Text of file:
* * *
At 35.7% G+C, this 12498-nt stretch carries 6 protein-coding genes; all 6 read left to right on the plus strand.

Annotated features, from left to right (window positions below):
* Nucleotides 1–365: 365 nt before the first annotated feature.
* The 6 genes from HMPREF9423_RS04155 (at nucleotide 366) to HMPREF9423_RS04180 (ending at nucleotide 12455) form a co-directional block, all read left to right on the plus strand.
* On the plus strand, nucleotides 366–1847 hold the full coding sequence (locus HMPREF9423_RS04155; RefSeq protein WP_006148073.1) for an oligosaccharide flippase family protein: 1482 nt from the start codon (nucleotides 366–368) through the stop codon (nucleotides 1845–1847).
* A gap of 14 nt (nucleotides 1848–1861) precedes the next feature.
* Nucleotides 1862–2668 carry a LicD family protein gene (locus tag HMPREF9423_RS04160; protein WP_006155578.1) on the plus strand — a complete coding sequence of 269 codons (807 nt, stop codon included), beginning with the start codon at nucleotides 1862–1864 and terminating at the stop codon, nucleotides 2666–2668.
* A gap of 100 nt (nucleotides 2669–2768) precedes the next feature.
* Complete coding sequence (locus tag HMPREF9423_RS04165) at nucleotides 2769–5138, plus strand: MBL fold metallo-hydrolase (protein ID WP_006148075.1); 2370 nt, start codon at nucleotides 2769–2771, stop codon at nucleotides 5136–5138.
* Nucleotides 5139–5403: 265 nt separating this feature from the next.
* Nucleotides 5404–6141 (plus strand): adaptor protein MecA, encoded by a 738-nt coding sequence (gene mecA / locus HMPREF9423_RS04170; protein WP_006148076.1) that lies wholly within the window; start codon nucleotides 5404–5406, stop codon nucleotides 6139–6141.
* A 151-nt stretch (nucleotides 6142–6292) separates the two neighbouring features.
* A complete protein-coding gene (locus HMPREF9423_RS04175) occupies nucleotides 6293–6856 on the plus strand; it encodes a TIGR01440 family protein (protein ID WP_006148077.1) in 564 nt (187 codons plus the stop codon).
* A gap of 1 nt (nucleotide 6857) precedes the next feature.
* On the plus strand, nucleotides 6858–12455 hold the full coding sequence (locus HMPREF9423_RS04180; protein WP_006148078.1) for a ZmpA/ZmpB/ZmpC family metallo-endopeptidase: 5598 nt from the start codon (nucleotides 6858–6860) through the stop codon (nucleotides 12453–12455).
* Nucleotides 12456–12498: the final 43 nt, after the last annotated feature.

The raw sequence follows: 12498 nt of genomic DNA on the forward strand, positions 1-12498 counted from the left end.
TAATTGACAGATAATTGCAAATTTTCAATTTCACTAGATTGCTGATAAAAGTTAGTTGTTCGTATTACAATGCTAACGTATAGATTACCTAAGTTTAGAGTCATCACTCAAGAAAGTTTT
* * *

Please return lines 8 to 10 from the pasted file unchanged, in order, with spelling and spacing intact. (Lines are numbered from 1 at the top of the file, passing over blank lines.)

* A gap of 100 nt (nucleotides 2669–2768) precedes the next feature.
* Complete coding sequence (locus tag HMPREF9423_RS04165) at nucleotides 2769–5138, plus strand: MBL fold metallo-hydrolase (protein ID WP_006148075.1); 2370 nt, start codon at nucleotides 2769–2771, stop codon at nucleotides 5136–5138.
* Nucleotides 5139–5403: 265 nt separating this feature from the next.